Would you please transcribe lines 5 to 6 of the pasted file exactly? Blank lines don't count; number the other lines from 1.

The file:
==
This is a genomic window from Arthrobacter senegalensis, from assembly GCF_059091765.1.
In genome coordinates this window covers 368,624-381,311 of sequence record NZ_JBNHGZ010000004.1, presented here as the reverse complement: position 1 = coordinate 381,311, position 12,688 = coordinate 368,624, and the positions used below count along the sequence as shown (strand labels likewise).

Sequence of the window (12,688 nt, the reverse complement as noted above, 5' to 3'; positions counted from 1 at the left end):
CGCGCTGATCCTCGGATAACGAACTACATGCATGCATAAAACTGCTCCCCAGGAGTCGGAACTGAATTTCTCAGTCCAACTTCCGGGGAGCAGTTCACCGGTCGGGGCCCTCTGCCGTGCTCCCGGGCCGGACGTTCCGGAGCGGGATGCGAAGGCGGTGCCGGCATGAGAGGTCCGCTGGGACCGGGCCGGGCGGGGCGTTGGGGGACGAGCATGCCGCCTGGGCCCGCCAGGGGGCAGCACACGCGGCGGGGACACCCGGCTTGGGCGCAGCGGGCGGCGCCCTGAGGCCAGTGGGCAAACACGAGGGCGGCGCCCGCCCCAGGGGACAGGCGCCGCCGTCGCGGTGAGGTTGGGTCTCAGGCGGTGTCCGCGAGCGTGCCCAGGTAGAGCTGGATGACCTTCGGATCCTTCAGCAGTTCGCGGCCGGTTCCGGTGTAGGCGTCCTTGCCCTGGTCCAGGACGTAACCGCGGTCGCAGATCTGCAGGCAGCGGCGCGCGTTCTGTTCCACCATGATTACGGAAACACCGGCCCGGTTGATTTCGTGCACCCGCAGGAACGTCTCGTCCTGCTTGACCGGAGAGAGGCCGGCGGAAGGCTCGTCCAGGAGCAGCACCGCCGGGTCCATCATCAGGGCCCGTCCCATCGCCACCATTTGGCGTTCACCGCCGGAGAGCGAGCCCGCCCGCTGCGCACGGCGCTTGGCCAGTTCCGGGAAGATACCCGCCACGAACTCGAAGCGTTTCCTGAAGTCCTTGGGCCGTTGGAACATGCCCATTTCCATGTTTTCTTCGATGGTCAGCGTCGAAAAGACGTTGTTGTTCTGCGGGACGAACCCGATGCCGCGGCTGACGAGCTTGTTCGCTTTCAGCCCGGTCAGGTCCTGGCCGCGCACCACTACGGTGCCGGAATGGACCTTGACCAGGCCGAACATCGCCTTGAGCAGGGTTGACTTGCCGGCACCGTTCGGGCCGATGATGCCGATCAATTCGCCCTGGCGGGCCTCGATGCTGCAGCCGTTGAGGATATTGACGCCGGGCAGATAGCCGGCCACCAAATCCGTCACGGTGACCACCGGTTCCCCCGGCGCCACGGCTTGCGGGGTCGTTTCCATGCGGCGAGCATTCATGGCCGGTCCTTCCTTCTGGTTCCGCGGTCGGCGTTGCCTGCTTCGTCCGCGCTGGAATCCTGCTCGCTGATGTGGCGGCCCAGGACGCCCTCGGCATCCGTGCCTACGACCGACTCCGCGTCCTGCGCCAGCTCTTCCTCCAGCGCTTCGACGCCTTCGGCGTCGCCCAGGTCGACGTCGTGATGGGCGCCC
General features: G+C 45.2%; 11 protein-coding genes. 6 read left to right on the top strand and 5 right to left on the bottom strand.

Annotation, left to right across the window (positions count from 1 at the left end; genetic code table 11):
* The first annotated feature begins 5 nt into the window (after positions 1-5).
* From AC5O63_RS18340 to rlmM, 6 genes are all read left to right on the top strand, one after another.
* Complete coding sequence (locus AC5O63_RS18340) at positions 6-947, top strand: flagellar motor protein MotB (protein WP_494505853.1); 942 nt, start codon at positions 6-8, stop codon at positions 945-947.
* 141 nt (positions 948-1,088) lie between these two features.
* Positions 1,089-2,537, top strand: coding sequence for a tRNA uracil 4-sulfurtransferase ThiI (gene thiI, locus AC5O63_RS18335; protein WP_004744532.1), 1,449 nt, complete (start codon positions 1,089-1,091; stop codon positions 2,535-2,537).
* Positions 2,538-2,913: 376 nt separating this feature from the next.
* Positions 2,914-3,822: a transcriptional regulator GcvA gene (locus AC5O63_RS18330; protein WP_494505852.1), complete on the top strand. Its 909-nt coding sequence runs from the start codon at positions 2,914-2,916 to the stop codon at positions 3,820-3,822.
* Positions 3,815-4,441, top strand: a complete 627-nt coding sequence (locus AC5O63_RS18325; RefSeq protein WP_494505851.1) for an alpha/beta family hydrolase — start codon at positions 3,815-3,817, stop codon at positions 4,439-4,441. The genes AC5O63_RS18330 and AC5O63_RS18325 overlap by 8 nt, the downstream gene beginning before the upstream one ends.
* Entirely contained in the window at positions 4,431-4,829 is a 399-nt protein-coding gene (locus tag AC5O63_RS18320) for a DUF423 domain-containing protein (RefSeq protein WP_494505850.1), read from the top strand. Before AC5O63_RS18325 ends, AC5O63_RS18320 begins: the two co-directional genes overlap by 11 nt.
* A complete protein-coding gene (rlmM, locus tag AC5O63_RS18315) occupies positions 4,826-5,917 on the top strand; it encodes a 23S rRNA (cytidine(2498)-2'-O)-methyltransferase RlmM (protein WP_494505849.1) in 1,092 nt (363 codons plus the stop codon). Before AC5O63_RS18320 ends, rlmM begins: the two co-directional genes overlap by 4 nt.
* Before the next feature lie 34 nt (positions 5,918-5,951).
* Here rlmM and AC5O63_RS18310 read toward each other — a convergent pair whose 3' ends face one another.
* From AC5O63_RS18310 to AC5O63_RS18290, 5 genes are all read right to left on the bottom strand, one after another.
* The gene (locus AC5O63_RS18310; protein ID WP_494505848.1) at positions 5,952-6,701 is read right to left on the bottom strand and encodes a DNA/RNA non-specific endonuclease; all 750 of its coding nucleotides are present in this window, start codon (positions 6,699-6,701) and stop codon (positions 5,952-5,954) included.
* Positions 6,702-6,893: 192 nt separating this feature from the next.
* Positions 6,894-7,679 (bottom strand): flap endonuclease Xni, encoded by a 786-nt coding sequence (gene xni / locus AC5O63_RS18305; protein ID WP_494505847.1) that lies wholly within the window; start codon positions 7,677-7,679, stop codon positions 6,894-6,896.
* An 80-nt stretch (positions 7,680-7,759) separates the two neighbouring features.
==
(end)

General features: G+C 45.2%; 11 protein-coding genes. 6 read left to right on the top strand and 5 right to left on the bottom strand.

Annotation, left to right across the window (positions count from 1 at the left end; genetic code table 11):